Work in Progress: Mapping the Honors Thesis with Hannah Breshears

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Honors architectural studies and history double major Hannah Breshears chronicles her personal thesis timeline, from spark to finish in the first ever Honors College info graphic.

If you’re new to the Honors College, or even an older student just starting your own research process, the timeline for producing an honors thesis might be a bit of an enigma. You should know by now that starting sooner is ALWAYS better, but the ins and outs of production, submission, and publication vary widely by department. This info graphic can give you an idea of one student’s process, but the honors director for your specific college will be much more helpful when it’s time to structure your own timeline.

When I applied to the Honors College, I had dreams of lab work and medical school, fully convinced that I would be a successful ophthalmologist by age 30. One tour of the Fay Jones School of Architecture changed my mind. Granted, I was 17 at the time and like most teenagers had little idea of what I actually enjoyed doing beyond the basic high school curriculum. Four years of college later, my love of urbanism and planning is pushing me toward graduate school, thanks in part to the work I’ve done in my own honors thesis.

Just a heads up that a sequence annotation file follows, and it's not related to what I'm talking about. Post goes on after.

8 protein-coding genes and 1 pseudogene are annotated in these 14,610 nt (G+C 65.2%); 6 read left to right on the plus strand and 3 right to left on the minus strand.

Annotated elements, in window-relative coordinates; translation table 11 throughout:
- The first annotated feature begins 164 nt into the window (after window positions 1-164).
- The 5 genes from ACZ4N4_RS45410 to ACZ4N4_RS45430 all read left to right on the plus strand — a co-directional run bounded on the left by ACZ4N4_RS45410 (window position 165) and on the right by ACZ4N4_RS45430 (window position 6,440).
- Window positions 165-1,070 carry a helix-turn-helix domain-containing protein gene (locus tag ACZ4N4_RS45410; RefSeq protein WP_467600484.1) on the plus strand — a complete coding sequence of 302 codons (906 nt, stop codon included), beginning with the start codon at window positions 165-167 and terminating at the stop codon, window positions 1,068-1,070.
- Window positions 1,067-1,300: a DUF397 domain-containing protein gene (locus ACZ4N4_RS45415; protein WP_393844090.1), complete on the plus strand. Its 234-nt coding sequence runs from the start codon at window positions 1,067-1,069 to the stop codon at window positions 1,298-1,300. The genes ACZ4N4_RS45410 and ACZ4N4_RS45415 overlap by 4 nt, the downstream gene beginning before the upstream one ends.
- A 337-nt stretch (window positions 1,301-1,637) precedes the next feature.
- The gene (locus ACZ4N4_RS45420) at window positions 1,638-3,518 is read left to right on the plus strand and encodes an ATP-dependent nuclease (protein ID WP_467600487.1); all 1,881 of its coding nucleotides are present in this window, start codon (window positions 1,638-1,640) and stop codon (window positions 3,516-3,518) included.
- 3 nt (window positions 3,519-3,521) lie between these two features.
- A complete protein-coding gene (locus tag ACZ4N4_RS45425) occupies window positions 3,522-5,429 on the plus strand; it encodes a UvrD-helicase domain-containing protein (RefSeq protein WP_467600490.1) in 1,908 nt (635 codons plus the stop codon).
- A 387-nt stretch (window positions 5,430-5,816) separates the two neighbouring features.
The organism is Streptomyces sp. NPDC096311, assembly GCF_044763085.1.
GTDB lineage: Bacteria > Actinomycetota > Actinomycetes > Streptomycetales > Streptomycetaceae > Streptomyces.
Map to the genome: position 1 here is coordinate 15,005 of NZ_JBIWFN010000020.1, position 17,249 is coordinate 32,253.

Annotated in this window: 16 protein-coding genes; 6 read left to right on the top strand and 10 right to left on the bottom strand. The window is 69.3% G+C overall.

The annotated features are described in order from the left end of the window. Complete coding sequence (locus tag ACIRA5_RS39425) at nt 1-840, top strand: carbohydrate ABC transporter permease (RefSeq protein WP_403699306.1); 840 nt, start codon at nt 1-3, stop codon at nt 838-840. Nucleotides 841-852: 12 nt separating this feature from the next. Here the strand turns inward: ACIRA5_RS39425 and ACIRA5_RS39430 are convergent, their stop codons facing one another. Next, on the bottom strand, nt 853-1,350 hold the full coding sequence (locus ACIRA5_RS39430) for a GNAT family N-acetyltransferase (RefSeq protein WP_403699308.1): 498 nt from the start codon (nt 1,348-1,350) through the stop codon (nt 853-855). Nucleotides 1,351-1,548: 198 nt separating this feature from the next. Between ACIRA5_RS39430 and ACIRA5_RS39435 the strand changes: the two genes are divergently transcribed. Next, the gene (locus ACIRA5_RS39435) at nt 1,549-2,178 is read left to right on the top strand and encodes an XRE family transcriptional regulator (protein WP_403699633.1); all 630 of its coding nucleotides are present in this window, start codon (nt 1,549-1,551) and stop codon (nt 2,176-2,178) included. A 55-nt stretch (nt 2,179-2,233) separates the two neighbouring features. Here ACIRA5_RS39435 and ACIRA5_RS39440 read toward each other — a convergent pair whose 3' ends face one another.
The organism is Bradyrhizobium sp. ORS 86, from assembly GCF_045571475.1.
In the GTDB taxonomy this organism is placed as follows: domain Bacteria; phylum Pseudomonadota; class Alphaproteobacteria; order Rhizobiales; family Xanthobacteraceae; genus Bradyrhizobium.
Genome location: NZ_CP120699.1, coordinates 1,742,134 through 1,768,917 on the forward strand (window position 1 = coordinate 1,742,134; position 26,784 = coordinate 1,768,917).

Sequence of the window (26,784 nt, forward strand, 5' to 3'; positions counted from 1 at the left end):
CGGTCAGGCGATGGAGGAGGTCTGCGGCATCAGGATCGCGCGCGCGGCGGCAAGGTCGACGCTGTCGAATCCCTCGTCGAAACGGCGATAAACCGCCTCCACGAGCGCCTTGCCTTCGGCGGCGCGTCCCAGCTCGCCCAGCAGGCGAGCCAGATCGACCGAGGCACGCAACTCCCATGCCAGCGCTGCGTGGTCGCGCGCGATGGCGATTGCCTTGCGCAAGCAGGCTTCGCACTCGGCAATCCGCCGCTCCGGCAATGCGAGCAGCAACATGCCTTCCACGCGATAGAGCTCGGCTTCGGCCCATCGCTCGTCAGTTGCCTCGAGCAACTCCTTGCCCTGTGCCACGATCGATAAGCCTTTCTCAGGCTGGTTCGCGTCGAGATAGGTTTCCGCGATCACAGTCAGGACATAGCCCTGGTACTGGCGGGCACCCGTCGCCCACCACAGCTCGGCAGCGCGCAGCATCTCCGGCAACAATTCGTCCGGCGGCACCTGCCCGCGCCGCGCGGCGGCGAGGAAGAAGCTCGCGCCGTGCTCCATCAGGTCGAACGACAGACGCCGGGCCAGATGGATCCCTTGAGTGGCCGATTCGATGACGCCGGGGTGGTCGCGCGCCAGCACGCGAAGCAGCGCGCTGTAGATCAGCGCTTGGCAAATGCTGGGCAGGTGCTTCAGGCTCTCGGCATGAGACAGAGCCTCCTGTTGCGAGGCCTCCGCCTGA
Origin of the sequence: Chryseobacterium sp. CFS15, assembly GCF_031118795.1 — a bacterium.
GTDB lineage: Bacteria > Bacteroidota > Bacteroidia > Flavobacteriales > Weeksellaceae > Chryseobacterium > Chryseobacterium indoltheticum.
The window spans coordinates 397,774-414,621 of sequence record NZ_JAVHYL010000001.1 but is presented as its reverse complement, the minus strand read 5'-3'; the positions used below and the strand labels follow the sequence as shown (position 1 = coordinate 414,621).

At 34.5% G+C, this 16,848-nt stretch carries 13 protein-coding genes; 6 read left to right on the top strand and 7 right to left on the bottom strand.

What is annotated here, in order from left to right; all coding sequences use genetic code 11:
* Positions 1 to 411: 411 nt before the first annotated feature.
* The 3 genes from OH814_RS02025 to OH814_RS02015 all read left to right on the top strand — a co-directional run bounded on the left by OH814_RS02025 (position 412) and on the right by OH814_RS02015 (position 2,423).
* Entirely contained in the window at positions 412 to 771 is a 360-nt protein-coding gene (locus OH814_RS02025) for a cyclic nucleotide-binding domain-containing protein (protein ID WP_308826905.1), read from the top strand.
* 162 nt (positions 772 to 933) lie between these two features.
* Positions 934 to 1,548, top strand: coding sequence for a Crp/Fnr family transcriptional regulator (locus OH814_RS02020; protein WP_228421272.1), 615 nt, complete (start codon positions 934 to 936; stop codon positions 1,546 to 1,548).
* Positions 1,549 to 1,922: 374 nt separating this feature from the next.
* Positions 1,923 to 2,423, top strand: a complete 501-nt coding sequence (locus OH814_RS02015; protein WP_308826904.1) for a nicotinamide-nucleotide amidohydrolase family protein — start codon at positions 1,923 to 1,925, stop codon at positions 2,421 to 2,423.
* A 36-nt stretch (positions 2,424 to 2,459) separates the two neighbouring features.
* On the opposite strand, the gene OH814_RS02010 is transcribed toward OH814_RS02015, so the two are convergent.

This info graphic chronicles the inspiration for my project, search for funding, and the first fruits of my labor —conference invitations and potential publication opportunities that could help jumpstart my career. The Honors College has graciously supported my study abroad and research endeavors over the past few years, and I’d like to extend a hearty thank you its staff and donors. I couldn’t have done it without you.

 

This entry was posted in Advice/Tips, Architectural Studies, Fay Jones School of Architecture, History, Honors College Research Grant, Honors College Study Abroad Grant, Honors thesis, J.William Fulbright College of Arts and Sciences, Research. Bookmark the permalink.

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